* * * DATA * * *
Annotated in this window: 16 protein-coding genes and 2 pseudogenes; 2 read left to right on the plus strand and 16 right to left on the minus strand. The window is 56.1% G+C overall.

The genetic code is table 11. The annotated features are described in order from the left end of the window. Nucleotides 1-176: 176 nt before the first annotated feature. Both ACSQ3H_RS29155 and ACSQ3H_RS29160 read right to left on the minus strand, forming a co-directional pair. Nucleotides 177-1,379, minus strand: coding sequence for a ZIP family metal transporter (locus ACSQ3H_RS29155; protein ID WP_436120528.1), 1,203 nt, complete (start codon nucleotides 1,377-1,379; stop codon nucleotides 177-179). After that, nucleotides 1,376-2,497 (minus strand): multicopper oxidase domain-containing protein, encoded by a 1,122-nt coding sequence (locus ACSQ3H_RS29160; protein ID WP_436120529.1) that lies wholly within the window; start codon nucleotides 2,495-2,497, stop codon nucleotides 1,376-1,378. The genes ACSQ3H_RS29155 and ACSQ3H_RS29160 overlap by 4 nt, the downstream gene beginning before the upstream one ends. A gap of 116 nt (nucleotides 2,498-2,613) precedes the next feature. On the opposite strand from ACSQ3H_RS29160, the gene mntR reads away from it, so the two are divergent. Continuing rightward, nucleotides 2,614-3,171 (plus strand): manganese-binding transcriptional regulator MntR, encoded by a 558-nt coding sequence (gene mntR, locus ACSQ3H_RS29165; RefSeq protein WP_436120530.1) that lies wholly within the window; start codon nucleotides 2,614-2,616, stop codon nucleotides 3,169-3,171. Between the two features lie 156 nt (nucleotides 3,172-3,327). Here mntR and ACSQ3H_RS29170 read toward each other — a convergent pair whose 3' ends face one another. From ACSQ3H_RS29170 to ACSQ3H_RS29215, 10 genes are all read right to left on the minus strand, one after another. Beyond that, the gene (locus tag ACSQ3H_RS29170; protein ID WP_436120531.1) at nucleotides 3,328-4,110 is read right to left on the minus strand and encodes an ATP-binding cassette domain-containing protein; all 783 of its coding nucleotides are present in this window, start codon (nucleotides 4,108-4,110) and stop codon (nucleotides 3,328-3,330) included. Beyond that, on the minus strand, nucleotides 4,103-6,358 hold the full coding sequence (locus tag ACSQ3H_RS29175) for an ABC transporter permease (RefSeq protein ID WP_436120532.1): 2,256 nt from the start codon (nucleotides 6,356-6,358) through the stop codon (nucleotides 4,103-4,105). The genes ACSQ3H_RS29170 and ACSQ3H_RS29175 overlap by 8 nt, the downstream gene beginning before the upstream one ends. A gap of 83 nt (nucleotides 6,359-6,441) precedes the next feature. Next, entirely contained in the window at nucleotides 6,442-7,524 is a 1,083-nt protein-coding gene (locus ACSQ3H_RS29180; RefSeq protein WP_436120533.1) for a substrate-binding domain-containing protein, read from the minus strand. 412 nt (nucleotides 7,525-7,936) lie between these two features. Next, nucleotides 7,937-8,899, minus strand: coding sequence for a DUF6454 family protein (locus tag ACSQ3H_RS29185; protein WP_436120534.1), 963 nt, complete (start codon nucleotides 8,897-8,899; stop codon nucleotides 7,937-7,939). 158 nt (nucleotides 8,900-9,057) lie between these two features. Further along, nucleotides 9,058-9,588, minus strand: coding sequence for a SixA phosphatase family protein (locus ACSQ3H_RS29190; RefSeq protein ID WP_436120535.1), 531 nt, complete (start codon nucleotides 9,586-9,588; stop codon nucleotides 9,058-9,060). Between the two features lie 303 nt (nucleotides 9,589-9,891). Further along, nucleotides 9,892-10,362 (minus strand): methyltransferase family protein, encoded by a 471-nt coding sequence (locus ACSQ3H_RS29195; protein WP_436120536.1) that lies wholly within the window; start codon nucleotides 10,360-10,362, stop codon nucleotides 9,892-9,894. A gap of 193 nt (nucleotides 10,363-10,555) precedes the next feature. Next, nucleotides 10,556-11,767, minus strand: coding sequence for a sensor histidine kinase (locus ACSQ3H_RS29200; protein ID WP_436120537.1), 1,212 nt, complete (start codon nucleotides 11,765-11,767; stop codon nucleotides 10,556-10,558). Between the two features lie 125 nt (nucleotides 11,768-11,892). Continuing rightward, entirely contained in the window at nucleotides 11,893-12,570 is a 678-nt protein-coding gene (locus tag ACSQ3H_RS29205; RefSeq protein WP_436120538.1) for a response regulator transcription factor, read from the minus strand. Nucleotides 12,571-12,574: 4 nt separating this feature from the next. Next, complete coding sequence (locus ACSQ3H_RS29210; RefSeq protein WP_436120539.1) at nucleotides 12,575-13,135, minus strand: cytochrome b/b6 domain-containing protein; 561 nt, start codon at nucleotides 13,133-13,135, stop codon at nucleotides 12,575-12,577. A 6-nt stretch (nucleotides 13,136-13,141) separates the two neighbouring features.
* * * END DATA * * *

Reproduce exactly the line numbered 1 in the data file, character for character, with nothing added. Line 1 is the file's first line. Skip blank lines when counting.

Annotated in this window: 16 protein-coding genes and 2 pseudogenes; 2 read left to right on the plus strand and 16 right to left on the minus strand. The window is 56.1% G+C overall.